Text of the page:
(Probably not a sensible first post on this excellent site, but here goes anyway.)
It is a pity this subject (equipment and abiltiy to use it) only appears after a tragedy. Discussion is muted by respect for the dead. And the subject quickly fades away. But this can-of-worms does need to be properly sorted out. And soon.
Every day groups of skiers go off piste with probe, shovel and transceiver, and are deemed sensible for carrying this equipment. But in many (probably the majority of) cases only the Guide (if there is a guide) will know how to use the equipment. This is clearly crazy.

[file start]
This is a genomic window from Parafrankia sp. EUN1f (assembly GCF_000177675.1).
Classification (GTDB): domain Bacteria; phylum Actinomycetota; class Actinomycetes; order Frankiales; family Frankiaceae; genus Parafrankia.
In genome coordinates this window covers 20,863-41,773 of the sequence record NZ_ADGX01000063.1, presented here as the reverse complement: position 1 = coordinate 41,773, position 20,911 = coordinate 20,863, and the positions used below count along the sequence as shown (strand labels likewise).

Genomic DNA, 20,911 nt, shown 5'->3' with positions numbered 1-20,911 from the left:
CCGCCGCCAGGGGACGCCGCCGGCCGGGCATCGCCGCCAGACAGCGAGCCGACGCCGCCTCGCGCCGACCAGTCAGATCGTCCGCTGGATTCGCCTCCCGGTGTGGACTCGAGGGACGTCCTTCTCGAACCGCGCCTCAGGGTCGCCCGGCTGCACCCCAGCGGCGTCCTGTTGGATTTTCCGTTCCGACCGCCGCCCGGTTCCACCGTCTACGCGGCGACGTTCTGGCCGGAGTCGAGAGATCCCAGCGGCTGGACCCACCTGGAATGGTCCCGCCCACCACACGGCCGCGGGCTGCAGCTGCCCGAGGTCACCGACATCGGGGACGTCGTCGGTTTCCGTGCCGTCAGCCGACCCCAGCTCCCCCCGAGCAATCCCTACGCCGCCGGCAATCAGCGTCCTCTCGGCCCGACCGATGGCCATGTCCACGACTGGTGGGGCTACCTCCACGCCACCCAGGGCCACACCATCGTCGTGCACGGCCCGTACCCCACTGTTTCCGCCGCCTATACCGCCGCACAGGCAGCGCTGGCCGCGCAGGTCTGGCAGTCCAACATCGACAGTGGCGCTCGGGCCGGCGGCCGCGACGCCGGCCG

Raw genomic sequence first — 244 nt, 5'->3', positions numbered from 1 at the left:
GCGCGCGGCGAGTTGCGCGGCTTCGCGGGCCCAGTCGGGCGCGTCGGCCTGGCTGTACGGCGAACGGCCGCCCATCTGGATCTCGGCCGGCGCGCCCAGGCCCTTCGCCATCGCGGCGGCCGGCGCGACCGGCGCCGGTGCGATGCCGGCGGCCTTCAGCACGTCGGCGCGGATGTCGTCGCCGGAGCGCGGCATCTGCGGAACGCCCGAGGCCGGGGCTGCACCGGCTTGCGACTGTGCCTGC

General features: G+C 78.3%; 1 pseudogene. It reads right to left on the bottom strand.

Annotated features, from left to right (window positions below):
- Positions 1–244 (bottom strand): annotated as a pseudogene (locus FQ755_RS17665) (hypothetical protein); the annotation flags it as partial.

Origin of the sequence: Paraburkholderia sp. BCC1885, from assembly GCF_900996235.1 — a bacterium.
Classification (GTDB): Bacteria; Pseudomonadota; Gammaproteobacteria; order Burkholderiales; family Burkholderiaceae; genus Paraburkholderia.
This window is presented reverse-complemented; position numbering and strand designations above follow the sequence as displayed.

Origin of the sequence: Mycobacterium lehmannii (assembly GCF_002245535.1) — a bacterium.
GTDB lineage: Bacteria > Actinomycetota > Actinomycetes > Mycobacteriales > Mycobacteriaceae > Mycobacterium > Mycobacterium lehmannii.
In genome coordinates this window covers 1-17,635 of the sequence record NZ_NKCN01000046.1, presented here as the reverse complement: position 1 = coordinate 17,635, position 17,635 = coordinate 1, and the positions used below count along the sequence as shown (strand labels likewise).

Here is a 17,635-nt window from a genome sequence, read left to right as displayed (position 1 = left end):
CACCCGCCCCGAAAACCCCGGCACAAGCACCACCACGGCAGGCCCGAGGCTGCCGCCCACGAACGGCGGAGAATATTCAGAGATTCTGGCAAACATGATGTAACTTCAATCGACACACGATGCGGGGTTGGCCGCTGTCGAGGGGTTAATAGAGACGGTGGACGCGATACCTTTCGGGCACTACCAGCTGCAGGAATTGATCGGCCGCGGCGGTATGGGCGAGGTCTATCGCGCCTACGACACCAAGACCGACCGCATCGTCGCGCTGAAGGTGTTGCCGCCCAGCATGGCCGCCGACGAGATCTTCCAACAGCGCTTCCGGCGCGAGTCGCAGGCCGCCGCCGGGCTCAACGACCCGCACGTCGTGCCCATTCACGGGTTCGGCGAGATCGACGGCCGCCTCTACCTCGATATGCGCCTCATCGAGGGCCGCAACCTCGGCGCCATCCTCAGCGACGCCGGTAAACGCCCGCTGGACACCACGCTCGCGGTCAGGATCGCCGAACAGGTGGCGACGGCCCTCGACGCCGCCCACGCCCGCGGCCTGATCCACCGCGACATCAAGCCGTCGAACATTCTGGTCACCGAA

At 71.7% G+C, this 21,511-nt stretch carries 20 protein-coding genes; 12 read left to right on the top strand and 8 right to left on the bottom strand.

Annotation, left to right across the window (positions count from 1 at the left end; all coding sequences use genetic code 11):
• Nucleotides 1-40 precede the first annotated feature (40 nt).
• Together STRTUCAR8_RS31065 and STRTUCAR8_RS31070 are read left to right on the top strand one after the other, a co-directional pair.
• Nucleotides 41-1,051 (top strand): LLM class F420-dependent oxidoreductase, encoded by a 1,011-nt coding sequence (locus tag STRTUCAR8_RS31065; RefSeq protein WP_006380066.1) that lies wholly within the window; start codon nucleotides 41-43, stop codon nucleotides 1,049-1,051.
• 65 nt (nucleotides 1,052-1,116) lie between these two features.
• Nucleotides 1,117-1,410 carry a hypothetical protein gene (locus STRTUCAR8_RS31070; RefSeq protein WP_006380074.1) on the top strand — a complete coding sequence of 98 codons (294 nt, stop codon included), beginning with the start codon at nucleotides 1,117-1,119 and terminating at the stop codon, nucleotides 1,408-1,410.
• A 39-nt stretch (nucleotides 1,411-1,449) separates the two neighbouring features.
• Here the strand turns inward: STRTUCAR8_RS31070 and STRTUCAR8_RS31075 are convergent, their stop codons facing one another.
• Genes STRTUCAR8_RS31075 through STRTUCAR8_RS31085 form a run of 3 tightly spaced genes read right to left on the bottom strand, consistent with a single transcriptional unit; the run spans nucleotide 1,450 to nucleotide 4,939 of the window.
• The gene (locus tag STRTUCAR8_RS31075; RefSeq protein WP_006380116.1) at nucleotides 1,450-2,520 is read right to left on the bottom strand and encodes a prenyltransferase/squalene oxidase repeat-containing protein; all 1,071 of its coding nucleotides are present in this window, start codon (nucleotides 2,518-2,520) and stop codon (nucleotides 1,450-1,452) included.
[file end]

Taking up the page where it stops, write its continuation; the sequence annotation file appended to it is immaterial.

30 years ago it was similar in hospitals. The equipment for resuscitation was available, but few people knew how to use it. Further, the “team” was made up of disparate people who never worked together until they met for a cardiac arrest. The result was often chaos and poor outcome for the patient. This all changed in 1981 (Resuscition Council UK). Now all doctors and nurses have to have documented training that is updated at least annually.
I propose it should be similar for off-piste skiers: that just owning a probe, shovel and transceiver is not adequate. Unless you are trained in their use, and that training is redone on an annual basis, then you are not adequately equipped, and any insurance is invalid.
I suspect I may get a bit of flak for this suggestion. There was similar flak (actually, more like outrage) back in 1981 when it was suggested that not every doctor was inherently expert at cardio-pulmonary resuscitation.